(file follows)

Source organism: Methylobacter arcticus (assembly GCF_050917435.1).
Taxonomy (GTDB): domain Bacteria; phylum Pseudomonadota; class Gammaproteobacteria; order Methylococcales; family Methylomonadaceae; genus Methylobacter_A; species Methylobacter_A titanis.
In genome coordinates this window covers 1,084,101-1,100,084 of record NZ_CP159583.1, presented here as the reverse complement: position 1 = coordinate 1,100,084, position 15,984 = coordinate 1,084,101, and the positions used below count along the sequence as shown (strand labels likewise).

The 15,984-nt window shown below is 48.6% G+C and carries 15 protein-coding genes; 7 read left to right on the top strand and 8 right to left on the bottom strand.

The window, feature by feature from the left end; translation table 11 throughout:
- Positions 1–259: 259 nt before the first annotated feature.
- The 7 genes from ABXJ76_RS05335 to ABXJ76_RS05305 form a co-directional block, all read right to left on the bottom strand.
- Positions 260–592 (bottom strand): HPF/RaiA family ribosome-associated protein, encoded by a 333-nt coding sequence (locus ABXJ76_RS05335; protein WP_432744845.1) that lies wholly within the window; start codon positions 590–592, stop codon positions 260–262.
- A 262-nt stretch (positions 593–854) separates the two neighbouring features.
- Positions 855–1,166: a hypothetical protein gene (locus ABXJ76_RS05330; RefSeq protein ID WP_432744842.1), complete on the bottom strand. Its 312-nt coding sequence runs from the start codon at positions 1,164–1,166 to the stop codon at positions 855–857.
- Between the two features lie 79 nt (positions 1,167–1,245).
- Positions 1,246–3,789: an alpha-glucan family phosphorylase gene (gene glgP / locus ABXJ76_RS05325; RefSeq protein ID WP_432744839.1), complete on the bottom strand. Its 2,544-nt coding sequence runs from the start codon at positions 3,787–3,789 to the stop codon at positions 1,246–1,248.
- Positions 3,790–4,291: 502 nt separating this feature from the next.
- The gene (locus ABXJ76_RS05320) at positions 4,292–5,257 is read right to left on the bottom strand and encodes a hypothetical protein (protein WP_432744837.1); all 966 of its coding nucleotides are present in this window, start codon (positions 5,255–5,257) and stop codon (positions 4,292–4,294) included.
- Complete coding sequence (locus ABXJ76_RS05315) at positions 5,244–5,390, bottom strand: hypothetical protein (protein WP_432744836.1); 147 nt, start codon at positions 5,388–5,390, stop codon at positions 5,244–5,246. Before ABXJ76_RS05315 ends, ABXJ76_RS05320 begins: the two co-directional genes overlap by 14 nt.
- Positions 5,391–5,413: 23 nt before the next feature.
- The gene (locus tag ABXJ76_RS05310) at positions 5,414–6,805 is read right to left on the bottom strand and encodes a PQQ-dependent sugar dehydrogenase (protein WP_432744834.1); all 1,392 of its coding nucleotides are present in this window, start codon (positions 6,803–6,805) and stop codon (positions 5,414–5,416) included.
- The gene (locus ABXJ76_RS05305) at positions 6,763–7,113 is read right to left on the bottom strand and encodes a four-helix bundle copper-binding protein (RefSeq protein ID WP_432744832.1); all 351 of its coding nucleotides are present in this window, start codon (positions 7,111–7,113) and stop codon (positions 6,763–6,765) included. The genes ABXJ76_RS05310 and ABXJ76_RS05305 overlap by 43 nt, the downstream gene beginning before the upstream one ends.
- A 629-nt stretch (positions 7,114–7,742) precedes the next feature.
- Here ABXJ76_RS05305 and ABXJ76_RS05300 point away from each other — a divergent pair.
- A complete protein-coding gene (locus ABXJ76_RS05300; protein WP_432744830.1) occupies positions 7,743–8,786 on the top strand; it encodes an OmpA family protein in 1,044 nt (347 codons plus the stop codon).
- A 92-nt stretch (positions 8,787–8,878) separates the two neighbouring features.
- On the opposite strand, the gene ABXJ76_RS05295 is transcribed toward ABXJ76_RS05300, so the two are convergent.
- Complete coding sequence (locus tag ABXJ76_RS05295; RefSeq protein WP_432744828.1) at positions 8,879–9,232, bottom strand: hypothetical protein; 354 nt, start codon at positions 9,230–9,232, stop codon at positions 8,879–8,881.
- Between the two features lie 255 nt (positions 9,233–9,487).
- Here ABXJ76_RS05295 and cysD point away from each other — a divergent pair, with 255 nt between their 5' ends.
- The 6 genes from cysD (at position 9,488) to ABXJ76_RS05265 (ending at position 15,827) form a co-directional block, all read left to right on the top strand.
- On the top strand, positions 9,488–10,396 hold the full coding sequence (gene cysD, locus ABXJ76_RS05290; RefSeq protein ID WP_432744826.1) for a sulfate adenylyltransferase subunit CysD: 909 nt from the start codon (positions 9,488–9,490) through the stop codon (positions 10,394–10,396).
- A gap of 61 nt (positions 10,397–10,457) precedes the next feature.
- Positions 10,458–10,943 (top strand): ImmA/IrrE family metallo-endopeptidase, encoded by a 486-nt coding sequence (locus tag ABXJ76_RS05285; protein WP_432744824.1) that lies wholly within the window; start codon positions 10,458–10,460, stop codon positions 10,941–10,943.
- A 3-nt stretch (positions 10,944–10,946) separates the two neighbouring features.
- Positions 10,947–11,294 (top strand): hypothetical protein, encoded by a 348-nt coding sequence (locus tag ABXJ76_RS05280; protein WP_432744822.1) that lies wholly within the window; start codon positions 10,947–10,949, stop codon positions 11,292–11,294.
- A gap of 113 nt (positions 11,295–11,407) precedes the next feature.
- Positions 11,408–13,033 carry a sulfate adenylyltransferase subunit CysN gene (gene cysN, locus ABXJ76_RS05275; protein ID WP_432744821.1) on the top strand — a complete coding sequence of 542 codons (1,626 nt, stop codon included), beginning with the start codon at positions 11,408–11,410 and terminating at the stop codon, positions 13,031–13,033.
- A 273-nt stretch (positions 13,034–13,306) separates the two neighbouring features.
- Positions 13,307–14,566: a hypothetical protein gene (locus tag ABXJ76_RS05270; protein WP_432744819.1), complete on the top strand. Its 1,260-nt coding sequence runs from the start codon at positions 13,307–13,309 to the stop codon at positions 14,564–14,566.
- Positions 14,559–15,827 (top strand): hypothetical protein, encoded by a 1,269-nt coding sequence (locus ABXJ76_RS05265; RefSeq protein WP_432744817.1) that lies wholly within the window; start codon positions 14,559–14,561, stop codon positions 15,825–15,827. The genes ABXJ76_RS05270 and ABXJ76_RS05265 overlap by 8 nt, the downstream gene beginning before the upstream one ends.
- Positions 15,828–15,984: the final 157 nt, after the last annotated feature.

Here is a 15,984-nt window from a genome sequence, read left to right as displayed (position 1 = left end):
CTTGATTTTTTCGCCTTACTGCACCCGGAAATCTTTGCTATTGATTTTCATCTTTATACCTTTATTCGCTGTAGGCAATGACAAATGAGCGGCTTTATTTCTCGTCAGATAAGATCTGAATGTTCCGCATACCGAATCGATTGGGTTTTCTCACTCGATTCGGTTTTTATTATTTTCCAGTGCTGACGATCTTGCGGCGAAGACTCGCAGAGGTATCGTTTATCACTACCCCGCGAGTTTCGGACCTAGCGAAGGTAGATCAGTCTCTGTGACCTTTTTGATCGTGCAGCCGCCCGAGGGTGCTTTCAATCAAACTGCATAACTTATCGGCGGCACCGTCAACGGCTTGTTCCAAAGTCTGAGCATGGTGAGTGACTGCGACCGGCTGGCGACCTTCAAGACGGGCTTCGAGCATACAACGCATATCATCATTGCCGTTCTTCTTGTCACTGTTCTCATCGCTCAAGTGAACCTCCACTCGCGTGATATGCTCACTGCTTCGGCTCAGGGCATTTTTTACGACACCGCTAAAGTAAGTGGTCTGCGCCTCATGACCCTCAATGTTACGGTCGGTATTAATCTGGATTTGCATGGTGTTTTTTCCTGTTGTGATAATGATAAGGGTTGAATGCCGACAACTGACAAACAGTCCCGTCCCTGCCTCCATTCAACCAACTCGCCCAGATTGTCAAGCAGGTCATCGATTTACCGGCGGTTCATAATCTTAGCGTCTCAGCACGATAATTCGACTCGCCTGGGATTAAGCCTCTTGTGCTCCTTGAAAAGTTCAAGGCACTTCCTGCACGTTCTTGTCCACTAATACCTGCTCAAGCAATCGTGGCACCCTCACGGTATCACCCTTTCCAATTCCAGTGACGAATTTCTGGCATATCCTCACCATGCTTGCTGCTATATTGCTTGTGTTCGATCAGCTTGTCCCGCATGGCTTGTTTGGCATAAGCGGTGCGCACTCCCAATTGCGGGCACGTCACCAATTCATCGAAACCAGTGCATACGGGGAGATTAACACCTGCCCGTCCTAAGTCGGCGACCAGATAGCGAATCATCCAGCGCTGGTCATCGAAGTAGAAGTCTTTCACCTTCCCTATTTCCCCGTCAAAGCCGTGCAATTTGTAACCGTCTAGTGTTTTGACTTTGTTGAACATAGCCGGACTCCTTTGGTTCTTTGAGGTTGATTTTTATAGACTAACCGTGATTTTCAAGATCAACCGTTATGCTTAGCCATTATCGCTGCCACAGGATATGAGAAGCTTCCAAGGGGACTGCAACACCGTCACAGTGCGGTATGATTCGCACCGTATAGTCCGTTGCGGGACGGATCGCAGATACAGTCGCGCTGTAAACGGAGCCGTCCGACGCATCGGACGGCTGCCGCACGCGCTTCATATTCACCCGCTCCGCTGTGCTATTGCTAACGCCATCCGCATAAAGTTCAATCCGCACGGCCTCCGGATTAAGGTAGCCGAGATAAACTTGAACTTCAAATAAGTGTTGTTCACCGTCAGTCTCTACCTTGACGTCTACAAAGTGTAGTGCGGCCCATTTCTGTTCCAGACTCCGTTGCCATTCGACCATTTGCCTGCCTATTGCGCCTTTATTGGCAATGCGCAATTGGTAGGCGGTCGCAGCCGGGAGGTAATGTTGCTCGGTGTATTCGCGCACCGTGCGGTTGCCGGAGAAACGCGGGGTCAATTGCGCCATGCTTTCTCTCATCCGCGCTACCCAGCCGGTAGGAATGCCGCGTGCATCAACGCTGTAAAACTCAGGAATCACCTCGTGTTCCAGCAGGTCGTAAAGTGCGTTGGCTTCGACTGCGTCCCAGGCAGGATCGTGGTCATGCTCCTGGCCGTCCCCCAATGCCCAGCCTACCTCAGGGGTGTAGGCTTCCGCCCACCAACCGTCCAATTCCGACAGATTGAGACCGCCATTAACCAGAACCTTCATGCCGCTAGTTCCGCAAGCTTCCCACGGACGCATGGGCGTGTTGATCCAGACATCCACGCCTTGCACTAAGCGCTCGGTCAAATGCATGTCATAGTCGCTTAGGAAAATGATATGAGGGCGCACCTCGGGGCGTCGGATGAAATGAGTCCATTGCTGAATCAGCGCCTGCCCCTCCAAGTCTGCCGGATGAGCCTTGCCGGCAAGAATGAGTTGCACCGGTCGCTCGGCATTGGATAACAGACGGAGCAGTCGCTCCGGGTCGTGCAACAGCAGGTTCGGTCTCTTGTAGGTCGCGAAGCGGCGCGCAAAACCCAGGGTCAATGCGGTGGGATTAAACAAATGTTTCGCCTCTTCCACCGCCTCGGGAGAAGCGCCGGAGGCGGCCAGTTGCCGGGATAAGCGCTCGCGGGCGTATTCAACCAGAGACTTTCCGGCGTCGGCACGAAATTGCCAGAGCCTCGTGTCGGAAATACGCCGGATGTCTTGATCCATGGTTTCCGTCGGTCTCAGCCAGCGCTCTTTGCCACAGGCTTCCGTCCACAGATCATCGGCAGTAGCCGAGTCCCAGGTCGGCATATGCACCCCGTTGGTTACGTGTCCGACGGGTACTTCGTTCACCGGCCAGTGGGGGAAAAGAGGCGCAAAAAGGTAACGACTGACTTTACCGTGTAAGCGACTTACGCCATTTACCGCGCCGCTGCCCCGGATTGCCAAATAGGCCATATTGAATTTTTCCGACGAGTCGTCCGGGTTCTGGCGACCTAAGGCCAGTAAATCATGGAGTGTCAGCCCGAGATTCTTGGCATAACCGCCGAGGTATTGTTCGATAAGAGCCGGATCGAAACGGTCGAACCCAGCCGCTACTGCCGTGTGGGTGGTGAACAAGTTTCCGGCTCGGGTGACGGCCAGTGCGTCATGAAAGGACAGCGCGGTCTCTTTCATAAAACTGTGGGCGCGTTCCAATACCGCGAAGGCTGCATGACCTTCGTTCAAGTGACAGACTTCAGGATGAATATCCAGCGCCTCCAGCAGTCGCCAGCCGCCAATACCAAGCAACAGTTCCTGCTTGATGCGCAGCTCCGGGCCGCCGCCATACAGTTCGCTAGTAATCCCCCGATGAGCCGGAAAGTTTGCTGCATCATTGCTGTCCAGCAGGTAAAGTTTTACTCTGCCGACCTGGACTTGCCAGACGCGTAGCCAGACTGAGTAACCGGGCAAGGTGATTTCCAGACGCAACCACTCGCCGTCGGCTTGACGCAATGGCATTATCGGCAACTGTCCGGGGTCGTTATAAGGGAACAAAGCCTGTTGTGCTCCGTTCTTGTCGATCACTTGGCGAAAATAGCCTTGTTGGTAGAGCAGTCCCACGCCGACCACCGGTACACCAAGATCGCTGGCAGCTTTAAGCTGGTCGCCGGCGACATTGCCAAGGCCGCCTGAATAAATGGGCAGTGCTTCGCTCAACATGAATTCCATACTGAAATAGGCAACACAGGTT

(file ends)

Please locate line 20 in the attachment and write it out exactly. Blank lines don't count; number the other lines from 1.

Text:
- Here ABXJ76_RS05305 and ABXJ76_RS05300 point away from each other — a divergent pair.